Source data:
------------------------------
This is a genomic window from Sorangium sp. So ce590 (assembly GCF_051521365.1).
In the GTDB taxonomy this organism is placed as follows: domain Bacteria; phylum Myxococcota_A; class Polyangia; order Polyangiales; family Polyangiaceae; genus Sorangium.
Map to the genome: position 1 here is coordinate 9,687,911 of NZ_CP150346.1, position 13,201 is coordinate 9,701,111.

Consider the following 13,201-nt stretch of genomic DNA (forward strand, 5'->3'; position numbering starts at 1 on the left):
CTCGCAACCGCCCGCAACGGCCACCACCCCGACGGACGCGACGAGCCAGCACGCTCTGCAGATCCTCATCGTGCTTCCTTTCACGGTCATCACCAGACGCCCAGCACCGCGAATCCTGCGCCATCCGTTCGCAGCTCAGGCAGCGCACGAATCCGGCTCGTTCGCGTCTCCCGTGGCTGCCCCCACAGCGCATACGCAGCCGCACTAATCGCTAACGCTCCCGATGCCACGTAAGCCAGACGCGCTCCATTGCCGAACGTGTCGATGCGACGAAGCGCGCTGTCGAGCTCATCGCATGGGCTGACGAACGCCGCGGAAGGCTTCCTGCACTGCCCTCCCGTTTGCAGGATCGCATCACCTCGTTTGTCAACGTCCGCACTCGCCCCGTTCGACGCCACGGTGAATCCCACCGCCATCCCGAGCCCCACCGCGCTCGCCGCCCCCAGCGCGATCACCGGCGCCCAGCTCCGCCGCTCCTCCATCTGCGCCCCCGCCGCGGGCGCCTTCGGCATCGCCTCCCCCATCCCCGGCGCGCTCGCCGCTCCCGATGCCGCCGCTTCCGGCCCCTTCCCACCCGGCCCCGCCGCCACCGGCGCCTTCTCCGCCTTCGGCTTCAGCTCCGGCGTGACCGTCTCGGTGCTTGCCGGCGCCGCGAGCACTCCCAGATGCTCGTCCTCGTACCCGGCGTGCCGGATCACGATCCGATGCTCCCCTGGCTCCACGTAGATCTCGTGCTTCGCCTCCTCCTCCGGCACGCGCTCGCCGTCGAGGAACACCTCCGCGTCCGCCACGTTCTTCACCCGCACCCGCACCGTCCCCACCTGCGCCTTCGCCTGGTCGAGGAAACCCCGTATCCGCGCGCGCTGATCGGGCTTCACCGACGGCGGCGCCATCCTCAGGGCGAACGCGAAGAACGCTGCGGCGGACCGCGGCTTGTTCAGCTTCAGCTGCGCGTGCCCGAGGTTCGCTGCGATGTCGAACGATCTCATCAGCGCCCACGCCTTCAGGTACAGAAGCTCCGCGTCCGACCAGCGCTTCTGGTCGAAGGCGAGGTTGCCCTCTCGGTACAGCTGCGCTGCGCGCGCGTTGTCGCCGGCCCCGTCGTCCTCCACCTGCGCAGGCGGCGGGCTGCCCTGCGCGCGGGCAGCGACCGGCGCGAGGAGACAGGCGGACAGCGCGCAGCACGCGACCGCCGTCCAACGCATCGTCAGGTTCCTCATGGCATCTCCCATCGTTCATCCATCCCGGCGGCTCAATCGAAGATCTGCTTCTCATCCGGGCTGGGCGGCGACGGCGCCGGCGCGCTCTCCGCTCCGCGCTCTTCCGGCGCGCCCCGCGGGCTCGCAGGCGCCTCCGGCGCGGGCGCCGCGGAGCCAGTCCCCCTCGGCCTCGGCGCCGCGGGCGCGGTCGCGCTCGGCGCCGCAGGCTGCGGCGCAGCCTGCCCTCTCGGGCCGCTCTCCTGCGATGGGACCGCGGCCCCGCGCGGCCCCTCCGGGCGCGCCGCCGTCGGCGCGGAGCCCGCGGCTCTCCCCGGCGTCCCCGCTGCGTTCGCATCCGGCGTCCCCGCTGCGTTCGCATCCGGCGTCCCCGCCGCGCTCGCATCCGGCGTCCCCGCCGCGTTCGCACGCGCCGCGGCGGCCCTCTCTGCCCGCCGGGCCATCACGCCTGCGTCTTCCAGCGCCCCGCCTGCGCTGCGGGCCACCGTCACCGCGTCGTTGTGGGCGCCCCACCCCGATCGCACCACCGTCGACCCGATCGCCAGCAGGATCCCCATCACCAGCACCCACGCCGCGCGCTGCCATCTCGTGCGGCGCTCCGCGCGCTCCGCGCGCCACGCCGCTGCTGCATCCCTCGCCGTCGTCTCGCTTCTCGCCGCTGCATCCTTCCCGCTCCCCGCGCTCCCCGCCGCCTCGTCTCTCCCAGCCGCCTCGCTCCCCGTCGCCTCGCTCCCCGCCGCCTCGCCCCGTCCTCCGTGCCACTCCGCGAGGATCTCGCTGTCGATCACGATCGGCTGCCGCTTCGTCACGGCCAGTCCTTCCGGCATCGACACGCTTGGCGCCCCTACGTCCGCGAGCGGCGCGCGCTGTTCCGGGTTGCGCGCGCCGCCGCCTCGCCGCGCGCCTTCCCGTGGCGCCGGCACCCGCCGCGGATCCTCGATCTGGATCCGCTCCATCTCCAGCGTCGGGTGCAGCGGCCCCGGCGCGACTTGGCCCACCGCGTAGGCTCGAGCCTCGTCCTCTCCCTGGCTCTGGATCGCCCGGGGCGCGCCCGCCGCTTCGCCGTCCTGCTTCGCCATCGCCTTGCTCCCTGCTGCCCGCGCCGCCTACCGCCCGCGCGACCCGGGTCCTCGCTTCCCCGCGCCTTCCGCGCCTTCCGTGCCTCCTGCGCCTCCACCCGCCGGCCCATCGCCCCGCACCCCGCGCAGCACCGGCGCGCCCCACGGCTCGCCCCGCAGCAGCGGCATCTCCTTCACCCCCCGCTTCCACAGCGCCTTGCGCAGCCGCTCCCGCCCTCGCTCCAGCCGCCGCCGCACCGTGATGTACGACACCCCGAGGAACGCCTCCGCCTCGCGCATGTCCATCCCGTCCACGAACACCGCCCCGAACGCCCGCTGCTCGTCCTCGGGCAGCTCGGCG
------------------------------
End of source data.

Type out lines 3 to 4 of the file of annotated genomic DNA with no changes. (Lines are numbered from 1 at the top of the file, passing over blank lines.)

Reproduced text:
Map to the genome: position 1 here is coordinate 9,687,911 of NZ_CP150346.1, position 13,201 is coordinate 9,701,111.

Consider the following 13,201-nt stretch of genomic DNA (forward strand, 5'->3'; position numbering starts at 1 on the left):